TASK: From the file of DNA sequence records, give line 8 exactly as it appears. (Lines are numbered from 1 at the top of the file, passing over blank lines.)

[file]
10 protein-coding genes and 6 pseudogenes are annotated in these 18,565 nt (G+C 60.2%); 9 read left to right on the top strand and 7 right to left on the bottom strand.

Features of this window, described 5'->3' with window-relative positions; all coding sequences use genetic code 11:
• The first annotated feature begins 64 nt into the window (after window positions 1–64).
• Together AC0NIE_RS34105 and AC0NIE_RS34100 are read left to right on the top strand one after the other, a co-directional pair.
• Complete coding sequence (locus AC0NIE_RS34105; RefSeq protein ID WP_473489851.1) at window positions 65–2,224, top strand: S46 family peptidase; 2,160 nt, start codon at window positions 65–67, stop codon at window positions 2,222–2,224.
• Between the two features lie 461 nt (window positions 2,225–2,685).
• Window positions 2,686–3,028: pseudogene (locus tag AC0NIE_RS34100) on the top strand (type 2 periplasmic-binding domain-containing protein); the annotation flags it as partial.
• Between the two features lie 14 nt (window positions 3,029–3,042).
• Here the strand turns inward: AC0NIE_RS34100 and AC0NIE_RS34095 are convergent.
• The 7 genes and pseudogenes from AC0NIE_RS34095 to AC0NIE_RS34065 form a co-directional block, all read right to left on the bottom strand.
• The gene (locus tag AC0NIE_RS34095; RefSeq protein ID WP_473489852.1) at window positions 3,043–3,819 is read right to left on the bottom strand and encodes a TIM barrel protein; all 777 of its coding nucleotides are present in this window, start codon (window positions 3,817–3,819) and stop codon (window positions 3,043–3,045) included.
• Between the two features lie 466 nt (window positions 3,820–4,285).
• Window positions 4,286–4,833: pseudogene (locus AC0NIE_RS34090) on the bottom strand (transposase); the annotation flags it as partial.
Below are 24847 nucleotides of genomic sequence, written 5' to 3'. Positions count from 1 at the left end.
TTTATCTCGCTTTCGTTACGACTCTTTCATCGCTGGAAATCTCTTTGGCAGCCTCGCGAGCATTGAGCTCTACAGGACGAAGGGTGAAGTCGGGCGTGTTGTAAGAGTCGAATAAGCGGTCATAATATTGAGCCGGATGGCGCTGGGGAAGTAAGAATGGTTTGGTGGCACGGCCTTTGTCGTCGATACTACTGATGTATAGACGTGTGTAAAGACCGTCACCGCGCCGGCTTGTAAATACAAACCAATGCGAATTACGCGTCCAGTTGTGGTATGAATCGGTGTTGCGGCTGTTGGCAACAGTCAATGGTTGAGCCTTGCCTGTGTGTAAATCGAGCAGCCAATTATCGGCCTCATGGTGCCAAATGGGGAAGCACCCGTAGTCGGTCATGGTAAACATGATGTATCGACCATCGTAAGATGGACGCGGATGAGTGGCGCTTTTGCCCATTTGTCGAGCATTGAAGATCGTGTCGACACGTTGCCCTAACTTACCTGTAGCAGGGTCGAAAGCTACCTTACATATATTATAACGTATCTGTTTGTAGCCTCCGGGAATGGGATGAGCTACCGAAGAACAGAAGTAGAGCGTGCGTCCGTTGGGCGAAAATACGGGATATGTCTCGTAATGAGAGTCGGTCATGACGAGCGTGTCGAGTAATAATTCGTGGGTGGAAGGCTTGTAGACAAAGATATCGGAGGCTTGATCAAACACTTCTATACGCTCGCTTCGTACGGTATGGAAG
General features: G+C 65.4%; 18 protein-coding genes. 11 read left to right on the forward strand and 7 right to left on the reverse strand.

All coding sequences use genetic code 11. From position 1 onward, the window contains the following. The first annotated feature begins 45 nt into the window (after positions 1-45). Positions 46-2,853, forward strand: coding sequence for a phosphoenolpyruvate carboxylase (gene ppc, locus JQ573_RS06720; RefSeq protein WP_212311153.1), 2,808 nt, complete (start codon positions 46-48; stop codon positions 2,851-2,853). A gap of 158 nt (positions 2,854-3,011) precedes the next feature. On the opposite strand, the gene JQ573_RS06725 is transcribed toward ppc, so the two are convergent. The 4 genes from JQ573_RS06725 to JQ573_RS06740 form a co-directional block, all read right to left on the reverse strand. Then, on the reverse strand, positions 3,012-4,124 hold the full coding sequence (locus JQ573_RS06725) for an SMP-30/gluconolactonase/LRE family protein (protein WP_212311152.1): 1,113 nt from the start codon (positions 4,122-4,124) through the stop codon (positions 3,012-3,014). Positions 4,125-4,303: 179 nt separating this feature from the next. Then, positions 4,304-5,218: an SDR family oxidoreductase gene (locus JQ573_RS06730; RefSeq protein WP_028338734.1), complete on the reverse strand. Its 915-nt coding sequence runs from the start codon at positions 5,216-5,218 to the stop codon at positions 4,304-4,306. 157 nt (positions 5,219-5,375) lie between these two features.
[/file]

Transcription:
• Between the two features lie 14 nt (window positions 3,029–3,042).